"I didn't call my own father dad."
"What did you call him?"
"I didn't call him anything. The occasion never came up."

"I married you because I wanted to mold you. I love the man I wanted to mold you into."

"What do you want out of life, just survival?"
"And to take pictures."
"Of shit?"

Exhausting all other options in their search for a preacher, Alfred and Patsy enlist the services of the hippie Reverend Dupas (Donald Sutherland in a role not too dissimilar from his work in Kelly's Heroes), who performs the service at his church of The First Existential. What follows is the kind of chaotic circus sideshow that would have been right at home in a Marx Brothers movie or a Monty Pthyon episode.



Again, all subtlety is abandoned. Nothing is sacred here. During the ceremony, Dupas states that most of the marriages he has presided over have failed. He knows that most people will wonder whether this marriage will succeed. As he states, "I know no one likes to say these things, but it's all in the back of our minds." This line pretty much sums up the theme and style of the movie. The characters in this movie state the obvious shared sentiments of a disillusioned citizenry, ideas that most would rather keep buried. The culture had become so numbed and accustomed to the massive upheaval of this period that Feiffer felt the need to state in obvious and bold terms the problems staring an unresponsive society right in the face.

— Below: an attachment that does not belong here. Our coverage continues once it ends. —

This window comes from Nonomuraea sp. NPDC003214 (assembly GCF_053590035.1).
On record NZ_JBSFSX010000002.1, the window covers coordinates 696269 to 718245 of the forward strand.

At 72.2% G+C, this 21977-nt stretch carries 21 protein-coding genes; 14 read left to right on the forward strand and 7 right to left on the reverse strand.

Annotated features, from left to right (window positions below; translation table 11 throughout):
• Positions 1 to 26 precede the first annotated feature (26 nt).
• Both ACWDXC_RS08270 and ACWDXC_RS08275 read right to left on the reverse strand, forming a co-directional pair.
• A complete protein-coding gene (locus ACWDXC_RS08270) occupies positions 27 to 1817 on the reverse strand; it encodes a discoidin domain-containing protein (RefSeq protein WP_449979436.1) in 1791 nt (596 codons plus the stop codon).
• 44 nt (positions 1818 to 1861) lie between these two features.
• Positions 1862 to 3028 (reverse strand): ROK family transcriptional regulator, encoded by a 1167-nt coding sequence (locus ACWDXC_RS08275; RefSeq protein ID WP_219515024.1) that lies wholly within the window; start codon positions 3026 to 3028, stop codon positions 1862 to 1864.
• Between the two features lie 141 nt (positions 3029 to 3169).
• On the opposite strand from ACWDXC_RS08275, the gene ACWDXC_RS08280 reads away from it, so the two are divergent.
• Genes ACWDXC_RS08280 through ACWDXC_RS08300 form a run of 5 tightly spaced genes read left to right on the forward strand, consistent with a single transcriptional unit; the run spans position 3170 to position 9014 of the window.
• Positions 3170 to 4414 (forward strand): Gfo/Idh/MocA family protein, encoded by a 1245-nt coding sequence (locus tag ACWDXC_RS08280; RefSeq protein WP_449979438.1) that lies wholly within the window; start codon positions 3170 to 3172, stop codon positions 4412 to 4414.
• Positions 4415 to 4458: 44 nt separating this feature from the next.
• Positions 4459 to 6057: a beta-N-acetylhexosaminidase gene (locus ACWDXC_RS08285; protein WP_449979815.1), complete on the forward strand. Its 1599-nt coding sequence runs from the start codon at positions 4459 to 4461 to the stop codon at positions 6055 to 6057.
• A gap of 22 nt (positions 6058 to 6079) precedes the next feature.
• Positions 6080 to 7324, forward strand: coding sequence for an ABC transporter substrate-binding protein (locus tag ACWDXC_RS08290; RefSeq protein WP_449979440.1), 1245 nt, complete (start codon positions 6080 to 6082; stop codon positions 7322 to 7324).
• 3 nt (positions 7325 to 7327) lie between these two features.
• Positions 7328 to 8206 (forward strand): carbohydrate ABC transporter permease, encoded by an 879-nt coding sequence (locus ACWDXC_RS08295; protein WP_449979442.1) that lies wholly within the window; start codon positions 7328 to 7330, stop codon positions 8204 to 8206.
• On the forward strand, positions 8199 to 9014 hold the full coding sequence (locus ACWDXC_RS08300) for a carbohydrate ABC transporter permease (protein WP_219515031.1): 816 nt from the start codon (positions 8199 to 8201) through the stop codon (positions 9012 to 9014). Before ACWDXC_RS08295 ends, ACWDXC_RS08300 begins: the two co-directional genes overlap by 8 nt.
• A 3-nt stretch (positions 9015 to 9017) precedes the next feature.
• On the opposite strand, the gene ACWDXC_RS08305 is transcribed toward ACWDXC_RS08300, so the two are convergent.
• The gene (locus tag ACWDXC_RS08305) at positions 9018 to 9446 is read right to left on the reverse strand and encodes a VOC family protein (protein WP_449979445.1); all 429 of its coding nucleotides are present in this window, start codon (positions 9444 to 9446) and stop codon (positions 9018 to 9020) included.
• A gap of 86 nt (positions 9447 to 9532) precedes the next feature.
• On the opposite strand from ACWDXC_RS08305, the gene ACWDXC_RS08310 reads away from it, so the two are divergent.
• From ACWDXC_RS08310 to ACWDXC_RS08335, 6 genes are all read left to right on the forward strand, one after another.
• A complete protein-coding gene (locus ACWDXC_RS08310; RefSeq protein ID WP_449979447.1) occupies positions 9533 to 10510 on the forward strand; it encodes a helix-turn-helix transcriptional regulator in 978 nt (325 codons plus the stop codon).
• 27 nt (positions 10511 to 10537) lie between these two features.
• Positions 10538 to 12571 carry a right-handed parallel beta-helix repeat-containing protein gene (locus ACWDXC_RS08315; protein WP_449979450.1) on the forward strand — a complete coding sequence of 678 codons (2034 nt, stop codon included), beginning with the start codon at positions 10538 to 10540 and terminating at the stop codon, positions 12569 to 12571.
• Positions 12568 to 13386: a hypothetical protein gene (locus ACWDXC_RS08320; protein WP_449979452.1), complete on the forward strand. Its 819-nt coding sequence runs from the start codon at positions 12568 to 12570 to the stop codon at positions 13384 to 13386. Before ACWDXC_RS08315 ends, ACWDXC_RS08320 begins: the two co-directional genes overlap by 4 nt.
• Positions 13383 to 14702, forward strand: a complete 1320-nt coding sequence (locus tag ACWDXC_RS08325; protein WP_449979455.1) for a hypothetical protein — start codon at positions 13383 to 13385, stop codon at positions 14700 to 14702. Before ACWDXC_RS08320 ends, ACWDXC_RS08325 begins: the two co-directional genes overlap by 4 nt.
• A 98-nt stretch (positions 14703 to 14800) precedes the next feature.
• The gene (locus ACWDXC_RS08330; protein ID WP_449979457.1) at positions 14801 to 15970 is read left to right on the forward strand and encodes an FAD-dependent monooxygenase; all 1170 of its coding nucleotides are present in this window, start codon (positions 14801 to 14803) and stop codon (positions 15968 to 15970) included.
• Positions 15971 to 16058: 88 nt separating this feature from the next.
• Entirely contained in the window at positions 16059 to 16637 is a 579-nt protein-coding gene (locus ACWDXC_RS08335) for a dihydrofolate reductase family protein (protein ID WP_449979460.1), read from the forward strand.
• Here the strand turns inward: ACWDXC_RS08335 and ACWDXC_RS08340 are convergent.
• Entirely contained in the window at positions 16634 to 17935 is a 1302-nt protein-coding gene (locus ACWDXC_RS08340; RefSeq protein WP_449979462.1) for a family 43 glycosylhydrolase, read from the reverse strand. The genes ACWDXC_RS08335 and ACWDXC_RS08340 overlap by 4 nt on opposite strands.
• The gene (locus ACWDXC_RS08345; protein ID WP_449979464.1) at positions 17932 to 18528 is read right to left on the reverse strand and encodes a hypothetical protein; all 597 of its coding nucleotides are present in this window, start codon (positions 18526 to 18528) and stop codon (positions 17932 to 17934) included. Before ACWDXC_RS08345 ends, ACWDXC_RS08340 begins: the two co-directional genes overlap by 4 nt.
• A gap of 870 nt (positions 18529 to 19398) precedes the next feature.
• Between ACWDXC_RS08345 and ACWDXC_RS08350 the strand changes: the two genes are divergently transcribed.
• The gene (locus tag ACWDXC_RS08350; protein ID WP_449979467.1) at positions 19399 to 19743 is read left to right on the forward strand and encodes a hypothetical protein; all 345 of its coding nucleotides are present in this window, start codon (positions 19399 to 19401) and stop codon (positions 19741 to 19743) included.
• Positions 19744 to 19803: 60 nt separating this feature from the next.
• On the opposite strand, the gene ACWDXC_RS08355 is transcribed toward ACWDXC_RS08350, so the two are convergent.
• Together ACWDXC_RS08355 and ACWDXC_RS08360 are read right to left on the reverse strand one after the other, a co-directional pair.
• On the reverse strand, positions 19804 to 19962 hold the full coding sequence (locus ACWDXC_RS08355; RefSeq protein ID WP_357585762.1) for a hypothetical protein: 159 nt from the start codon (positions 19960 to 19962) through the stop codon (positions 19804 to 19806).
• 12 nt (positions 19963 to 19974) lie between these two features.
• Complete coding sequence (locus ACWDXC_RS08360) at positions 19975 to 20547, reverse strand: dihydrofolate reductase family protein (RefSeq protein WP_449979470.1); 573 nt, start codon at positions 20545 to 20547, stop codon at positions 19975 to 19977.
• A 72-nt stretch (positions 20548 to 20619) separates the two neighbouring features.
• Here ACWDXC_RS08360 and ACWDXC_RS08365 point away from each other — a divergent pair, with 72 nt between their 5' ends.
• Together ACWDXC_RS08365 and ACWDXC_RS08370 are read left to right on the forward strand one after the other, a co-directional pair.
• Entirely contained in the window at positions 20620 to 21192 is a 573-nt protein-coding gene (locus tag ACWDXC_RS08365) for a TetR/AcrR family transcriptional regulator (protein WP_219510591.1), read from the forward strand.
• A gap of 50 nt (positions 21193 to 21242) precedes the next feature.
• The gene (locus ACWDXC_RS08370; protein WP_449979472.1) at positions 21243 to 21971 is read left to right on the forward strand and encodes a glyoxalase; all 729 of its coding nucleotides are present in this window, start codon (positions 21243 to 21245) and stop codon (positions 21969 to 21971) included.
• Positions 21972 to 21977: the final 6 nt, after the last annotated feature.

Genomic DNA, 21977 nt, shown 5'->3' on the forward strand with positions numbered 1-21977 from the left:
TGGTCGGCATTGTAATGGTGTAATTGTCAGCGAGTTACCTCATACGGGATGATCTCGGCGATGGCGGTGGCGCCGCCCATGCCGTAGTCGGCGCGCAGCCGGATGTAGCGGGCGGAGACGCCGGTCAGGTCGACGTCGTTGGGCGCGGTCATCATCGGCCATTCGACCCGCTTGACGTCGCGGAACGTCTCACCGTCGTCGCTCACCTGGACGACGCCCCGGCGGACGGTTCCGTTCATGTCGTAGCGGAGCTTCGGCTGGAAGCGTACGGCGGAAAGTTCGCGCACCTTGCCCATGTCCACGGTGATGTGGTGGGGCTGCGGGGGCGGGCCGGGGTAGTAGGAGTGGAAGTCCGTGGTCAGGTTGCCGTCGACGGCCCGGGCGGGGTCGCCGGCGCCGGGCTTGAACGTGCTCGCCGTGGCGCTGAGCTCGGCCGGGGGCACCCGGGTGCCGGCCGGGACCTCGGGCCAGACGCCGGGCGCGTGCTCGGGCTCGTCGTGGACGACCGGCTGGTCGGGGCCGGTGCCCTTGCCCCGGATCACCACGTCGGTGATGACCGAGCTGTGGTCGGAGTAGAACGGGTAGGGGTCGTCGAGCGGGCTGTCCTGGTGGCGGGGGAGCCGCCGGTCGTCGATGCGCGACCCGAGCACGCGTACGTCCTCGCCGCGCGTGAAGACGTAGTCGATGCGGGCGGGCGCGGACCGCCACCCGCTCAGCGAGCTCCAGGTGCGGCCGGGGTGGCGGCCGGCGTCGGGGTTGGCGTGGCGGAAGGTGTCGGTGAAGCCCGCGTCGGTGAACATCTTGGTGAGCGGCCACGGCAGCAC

Because of its deadpan tone; offbeat characters; dark, yet quirky, humor; and simple, though elegant, camera setups, this film's resemblance to the work of Hal Ashby is quite striking. Although this might seem like an instance of a first time director (Arkin) aping the work of another whose films he admired, Little Murders was released a few months before the release of Harold and Maude, Ashby's second film, and the one that most closely resembles Arkin's film. The similarities between the works of these two directors come, rather, from a similar mindset born in the cauldron of this chaotic era (Of course, both of these directors have more than a little debt to the work of Mike Nichols). Unlike Ashby's films, however, Arkin and Feiffer's work makes no attempt to ingratiate itself to audiences. Little Murders is defiantly vitriolic. We are rarely allowed moments to sympathize with and care about these characters.